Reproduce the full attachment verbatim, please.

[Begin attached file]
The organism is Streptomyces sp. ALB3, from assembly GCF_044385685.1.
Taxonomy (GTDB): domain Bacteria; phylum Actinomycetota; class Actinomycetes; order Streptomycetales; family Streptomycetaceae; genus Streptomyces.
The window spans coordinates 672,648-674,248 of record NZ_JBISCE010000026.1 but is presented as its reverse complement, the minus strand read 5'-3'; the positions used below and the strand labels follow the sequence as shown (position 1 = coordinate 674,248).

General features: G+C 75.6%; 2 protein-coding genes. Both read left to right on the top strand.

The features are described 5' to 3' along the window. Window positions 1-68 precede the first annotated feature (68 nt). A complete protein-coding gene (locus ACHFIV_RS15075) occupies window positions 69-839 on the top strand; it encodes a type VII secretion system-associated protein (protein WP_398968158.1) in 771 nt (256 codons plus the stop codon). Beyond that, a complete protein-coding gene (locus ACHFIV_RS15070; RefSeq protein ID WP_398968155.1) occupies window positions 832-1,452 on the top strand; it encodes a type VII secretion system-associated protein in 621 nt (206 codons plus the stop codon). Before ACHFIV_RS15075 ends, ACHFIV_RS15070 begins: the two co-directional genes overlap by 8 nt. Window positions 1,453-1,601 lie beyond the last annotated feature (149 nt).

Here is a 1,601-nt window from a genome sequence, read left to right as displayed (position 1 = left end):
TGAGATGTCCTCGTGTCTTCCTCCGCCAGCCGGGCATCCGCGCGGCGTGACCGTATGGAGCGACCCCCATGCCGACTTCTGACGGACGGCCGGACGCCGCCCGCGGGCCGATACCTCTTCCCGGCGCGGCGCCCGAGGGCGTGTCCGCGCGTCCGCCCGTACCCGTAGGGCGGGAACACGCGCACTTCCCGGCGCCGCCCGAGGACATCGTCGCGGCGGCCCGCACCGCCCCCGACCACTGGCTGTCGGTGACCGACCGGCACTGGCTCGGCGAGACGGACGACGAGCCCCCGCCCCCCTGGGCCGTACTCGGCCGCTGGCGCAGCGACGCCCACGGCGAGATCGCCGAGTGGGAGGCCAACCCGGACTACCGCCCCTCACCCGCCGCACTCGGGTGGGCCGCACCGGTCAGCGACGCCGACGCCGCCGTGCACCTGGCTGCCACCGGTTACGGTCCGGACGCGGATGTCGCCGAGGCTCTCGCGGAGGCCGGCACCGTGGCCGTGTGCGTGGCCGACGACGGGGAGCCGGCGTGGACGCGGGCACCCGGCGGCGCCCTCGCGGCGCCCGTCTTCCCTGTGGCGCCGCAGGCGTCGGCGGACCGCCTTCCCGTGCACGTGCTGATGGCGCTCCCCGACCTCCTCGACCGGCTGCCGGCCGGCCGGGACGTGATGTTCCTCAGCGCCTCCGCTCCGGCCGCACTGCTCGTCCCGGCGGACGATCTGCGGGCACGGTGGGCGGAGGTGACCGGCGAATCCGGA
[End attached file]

The organism is Streptomyces sp. ALB3, from assembly GCF_044385685.1.
Taxonomy (GTDB): domain Bacteria; phylum Actinomycetota; class Actinomycetes; order Streptomycetales; family Streptomycetaceae; genus Streptomyces.
The window spans coordinates 672,648-674,248 of record NZ_JBISCE010000026.1 but is presented as its reverse complement, the minus strand read 5'-3'; the positions used below and the strand labels follow the sequence as shown (position 1 = coordinate 674,248).

General features: G+C 75.6%; 2 protein-coding genes. Both read left to right on the top strand.

The features are described 5' to 3' along the window. Window positions 1-68 precede the first annotated feature (68 nt). A complete protein-coding gene (locus ACHFIV_RS15075) occupies window positions 69-839 on the top strand; it encodes a type VII secretion system-associated protein (protein WP_398968158.1) in 771 nt (256 codons plus the stop codon). Beyond that, a complete protein-coding gene (locus ACHFIV_RS15070; RefSeq protein ID WP_398968155.1) occupies window positions 832-1,452 on the top strand; it encodes a type VII secretion system-associated protein in 621 nt (206 codons plus the stop codon). Before ACHFIV_RS15075 ends, ACHFIV_RS15070 begins: the two co-directional genes overlap by 8 nt. Window positions 1,453-1,601 lie beyond the last annotated feature (149 nt).

Here is a 1,601-nt window from a genome sequence, read left to right as displayed (position 1 = left end):
TGAGATGTCCTCGTGTCTTCCTCCGCCAGCCGGGCATCCGCGCGGCGTGACCGTATGGAGCGACCCCCATGCCGACTTCTGACGGACGGCCGGACGCCGCCCGCGGGCCGATACCTCTTCCCGGCGCGGCGCCCGAGGGCGTGTCCGCGCGTCCGCCCGTACCCGTAGGGCGGGAACACGCGCACTTCCCGGCGCCGCCCGAGGACATCGTCGCGGCGGCCCGCACCGCCCCCGACCACTGGCTGTCGGTGACCGACCGGCACTGGCTCGGCGAGACGGACGACGAGCCCCCGCCCCCCTGGGCCGTACTCGGCCGCTGGCGCAGCGACGCCCACGGCGAGATCGCCGAGTGGGAGGCCAACCCGGACTACCGCCCCTCACCCGCCGCACTCGGGTGGGCCGCACCGGTCAGCGACGCCGACGCCGCCGTGCACCTGGCTGCCACCGGTTACGGTCCGGACGCGGATGTCGCCGAGGCTCTCGCGGAGGCCGGCACCGTGGCCGTGTGCGTGGCCGACGACGGGGAGCCGGCGTGGACGCGGGCACCCGGCGGCGCCCTCGCGGCGCCCGTCTTCCCTGTGGCGCCGCAGGCGTCGGCGGACCGCCTTCCCGTGCACGTGCTGATGGCGCTCCCCGACCTCCTCGACCGGCTGCCGGCCGGCCGGGACGTGATGTTCCTCAGCGCCTCCGCTCCGGCCGCACTGCTCGTCCCGGCGGACGATCTGCGGGCACGGTGGGCGGAGGTGACCGGCGAATCCGGA